The police initially said that they would not take action on the squatted building, as squatting is a civil matter between occupants and building owner. However, the squatters gained a higher profile through local media and outreach work, promoting anti-capitalism and social change, and organising a public meeting and music event that was anticipated to draw large numbers of people. Following this, the police threatened the occupiers over two days, and finally moved to protect property and the status quo, using any possible excuse.
The fire officer who accompanied the police said that the occupiers would have to immediately remove the metal grills covering fire doors to make the building safe. This was planned for the following morning, and the occupiers and fire warden agreed that this could happen immediately, however the police accompanying the fire officer made it clear that this would immediately lead to arrests for criminal damage. It was obvious from the huge number of police in attendance that the outcome was already set, and that the only result the police would tolerate was eviction. Given the recent reputation of police actions against political protesters, the occupiers left for the own safety rather than keep the doors secured.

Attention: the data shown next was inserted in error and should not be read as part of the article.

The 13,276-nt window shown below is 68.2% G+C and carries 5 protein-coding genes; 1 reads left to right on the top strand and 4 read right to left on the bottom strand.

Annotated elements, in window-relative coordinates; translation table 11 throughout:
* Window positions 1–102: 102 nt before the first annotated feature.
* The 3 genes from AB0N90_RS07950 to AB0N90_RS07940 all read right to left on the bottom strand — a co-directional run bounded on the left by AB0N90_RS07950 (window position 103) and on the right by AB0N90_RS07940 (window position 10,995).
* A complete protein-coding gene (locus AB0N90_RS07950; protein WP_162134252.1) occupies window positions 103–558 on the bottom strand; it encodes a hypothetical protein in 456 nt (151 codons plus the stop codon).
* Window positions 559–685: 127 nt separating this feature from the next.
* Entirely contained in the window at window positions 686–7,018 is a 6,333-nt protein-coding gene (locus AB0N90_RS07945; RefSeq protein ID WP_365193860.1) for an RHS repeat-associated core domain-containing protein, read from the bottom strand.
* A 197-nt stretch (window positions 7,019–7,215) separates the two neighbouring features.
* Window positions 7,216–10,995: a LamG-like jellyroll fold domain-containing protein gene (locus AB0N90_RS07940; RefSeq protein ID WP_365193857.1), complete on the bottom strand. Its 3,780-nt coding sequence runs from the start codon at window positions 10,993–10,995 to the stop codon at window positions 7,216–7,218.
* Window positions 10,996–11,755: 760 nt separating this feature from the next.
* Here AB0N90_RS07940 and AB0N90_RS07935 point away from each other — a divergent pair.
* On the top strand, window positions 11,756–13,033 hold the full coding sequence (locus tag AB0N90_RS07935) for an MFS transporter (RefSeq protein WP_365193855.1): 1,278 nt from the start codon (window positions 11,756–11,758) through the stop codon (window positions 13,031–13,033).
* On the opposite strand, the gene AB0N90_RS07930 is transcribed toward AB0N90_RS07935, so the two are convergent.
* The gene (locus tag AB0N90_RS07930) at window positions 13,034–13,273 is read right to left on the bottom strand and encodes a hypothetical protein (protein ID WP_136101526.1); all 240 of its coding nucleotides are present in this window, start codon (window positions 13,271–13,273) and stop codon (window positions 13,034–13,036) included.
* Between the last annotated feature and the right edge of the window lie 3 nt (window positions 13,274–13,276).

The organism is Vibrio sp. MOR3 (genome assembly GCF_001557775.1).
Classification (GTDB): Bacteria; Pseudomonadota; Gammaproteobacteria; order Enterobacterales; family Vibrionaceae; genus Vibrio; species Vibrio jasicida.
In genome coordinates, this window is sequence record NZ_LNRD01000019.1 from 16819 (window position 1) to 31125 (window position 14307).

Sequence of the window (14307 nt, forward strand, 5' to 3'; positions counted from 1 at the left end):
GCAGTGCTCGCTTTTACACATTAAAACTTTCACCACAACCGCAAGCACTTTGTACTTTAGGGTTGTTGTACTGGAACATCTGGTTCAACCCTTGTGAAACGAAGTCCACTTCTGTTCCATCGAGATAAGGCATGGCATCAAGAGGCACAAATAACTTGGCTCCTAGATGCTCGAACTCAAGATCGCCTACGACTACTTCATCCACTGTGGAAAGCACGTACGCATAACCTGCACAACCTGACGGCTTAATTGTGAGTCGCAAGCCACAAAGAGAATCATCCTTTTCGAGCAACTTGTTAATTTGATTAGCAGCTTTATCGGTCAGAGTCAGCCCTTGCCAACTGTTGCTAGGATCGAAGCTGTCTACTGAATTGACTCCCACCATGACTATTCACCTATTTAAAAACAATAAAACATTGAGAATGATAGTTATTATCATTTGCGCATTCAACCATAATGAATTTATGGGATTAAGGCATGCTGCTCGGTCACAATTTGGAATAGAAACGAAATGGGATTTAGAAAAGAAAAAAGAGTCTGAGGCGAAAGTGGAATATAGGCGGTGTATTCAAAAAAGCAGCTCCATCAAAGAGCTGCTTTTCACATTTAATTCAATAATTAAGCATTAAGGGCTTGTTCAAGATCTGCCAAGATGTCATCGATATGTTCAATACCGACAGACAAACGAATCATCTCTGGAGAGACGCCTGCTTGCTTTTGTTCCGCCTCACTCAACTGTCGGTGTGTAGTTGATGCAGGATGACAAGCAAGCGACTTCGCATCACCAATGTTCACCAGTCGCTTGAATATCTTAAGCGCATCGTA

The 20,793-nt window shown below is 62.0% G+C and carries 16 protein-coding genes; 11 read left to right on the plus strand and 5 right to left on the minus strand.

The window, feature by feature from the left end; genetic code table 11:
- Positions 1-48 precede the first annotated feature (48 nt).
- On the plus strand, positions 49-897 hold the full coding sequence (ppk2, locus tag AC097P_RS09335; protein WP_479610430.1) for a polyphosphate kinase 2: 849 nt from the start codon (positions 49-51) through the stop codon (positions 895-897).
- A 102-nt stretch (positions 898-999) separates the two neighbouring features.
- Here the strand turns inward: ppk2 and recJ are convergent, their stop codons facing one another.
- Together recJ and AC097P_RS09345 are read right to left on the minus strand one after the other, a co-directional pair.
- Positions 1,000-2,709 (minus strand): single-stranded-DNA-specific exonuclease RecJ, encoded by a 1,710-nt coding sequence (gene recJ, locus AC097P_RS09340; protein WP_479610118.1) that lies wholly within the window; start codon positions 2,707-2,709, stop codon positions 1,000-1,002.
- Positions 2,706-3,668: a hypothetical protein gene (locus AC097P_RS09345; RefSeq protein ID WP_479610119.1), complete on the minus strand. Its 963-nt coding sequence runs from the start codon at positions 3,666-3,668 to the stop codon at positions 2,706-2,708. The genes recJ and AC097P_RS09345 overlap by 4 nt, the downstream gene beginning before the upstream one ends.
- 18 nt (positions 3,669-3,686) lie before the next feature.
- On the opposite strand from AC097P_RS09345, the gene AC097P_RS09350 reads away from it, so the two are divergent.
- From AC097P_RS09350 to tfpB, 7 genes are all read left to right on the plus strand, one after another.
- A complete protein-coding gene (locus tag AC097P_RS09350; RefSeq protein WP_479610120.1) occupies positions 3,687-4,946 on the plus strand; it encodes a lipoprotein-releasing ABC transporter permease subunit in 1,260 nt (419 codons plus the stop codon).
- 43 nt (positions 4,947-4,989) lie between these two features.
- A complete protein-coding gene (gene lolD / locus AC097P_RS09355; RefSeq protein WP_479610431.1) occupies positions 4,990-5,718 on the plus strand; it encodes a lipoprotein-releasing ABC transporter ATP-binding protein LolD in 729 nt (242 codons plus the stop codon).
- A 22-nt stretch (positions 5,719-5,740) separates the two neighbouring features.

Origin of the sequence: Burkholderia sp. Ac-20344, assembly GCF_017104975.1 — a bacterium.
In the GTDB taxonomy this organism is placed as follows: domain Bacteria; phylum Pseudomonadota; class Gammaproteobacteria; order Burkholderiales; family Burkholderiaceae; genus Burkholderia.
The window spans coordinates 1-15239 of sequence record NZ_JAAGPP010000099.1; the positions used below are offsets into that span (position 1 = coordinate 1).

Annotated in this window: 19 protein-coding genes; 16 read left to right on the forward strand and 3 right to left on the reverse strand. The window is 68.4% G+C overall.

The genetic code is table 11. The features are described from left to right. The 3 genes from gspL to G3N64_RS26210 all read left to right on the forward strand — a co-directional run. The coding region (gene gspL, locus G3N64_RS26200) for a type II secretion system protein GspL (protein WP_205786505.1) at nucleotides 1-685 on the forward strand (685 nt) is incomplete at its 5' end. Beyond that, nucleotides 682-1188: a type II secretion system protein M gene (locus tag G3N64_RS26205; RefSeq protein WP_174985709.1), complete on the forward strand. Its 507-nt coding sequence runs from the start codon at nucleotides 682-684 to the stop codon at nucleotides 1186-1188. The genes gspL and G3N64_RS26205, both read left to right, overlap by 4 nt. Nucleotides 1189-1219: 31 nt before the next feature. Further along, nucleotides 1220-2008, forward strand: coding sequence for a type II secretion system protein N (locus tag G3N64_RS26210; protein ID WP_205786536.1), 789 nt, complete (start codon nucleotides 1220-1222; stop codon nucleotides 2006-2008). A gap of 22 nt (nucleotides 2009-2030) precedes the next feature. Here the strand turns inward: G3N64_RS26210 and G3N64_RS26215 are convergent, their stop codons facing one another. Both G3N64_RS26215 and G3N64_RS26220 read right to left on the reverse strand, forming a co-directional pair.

A statement from the occupiers said:
"We expect that this building in the centre of our city will remain empty for an indefinite amount of time, as has the previous social centre site on Mill Road, owned by Tesco, and an increasing number of properties in the area. At the same time, artists, musicians, community groups and local people struggle to find spaces to meet, socialise and put on events.
We believe that local communities, rather than wealthy interests, should determine what the buildings and spaces in the local area are used for. We will be going ahead with the planned public meeting at 7.30 pm, in the street outside the bingo hall, where we will be discussing the repression we have faced, free spaces, and our plans for the future."